Can the FCA issue a final notice before the determination of a third party reference of the related decision notice?

Having reached the above conclusion, the Tribunal considered it did not need to determine whether the FCA had acted lawfully by issuing the final notice to W before R’s third party reference had been determined. It also said that it has no statutory jurisdiction under FSMA to quash a final notice or issue an injunction to prevent the FCA from issuing a final notice. However, while not the issue before the Tribunal in this hearing, the parties asked the Tribunal to express a view on whether FSMA envisages the issue of a final notice before any third party reference made in respect of the relevant decision notice has been determined.

Section 390(1) of FSMA states: “If a regulator has given a person a decision notice and the matter was not referred to the Tribunal within the time required by the Tribunal Procedure Rules, the regulator must, on taking the action to which the decision notice relates, give the person concerned and any person to whom the decision notice was copied a final notice.”

The FCA argued that this provision of FSMA should be read as applying where no reference has been made to the Tribunal by the subject of the regulatory action. Where this is the case, the FCA must give that person a final notice. The FCA argued that the underlying purpose of this provision is to permit the issuance of a final notice to the subject of the regulatory action and determine the legal position between the regulator and the subject where the subject has decided not to take further action. 

The FCA said that its position was in the public interest because: it achieves finality for individuals subject to regulatory action, the FCA achieves regulatory efficiency, and the wider public receives the benefit of the regulatory action taking effect. It claimed that the latter point serves to protect customers and/or the integrity of the UK financial system. The FCA argued that the counter position would mean that the subject of the regulatory action would remain in limbo, pending the determination of the third party reference, which, for example, could concern a narrow issue of limited relevance to the decision notice. It claimed this would undermine the interests of the subject of the decision notice, the FCA and the wider public.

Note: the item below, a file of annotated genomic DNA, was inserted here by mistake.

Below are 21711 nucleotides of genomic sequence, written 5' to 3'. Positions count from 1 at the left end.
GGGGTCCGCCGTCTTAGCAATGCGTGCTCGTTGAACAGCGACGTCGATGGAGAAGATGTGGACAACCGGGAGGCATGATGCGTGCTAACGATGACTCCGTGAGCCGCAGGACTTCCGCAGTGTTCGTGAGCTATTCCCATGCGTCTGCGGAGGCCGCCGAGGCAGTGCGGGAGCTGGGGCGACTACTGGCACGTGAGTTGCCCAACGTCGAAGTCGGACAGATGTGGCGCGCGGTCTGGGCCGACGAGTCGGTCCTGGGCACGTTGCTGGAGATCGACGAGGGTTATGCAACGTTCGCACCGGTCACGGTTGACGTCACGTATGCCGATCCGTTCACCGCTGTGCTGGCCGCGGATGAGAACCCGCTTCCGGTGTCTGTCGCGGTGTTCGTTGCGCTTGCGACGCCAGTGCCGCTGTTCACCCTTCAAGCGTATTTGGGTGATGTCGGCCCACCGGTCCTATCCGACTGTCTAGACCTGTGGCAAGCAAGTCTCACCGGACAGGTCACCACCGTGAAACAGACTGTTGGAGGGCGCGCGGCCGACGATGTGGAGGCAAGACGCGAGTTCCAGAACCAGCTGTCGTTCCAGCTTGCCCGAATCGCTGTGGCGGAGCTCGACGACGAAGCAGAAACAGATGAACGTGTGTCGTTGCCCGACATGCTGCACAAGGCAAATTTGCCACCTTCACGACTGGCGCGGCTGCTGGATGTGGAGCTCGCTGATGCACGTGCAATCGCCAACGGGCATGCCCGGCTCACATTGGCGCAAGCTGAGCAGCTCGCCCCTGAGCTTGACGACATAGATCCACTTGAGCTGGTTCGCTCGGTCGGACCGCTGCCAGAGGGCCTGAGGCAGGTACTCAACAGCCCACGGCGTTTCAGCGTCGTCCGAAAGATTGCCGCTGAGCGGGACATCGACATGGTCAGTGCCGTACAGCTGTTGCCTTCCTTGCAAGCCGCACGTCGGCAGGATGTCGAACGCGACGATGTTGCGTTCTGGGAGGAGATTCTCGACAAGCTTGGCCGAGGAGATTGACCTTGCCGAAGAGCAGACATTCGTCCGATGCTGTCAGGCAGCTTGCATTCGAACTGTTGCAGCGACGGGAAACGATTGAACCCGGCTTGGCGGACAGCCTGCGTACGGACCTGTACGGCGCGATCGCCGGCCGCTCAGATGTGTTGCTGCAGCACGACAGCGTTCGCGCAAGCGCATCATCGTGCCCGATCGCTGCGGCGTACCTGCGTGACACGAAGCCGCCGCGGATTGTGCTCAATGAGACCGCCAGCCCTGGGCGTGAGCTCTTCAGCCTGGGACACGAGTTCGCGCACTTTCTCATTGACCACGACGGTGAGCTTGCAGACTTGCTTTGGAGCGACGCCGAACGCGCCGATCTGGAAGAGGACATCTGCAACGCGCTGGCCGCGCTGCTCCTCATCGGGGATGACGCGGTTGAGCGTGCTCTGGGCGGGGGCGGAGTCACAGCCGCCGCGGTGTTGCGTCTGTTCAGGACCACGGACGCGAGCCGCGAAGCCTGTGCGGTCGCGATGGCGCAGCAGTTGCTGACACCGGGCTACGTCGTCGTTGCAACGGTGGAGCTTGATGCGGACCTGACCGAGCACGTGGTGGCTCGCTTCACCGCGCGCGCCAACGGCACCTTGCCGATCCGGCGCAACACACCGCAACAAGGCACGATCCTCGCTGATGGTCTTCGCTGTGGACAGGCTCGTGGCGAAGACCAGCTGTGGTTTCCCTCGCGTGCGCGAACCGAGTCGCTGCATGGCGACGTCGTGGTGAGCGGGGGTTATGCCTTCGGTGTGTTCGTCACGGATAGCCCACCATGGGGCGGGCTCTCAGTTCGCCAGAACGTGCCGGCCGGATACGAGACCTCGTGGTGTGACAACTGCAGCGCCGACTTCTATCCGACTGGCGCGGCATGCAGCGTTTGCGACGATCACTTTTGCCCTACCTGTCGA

The position of the Applicants’ (R and the two former employees who referred their decision notices to the Tribunal) was that section 390(1) of FSMA distinguishes between a person receiving a decision notice and a person given a copy of the final notice because they have third party rights. The Applicants argued that if Parliament had intended the reference to a “referral” in section 390(1) of FSMA to be limited to a referral made by the subject of regulatory action, it would have said so. It followed that the obligation on the FCA to give the subject of regulatory action a final notice could only arise after a third party reference had been determined by the Tribunal.

The Applicants argued that, although a third party reference might delay (or even stop) the issuance of a final notice to the subject of an investigation, this was not a reason for the FCA to have acted as it had. Parliament had decided that third parties should be able to refer decision notices that identified them in a potentially prejudicial way to the Tribunal and, consistent with this, the issuance of a final notice should only be possible once the third party’s reference has been determined.

The Tribunal expressed the following views:

  • While the Tribunal acknowledged that the wording of section 390(1) of FSMA is capable of having both meanings suggested by the parties, it concluded that FSMA does not envisage that a final notice will be issued to the subject of regulatory action until after any relevant third party reference has been determined by the Tribunal. It considered this to be the position whether or not the subject of the regulatory action has also referred the matter to the Tribunal.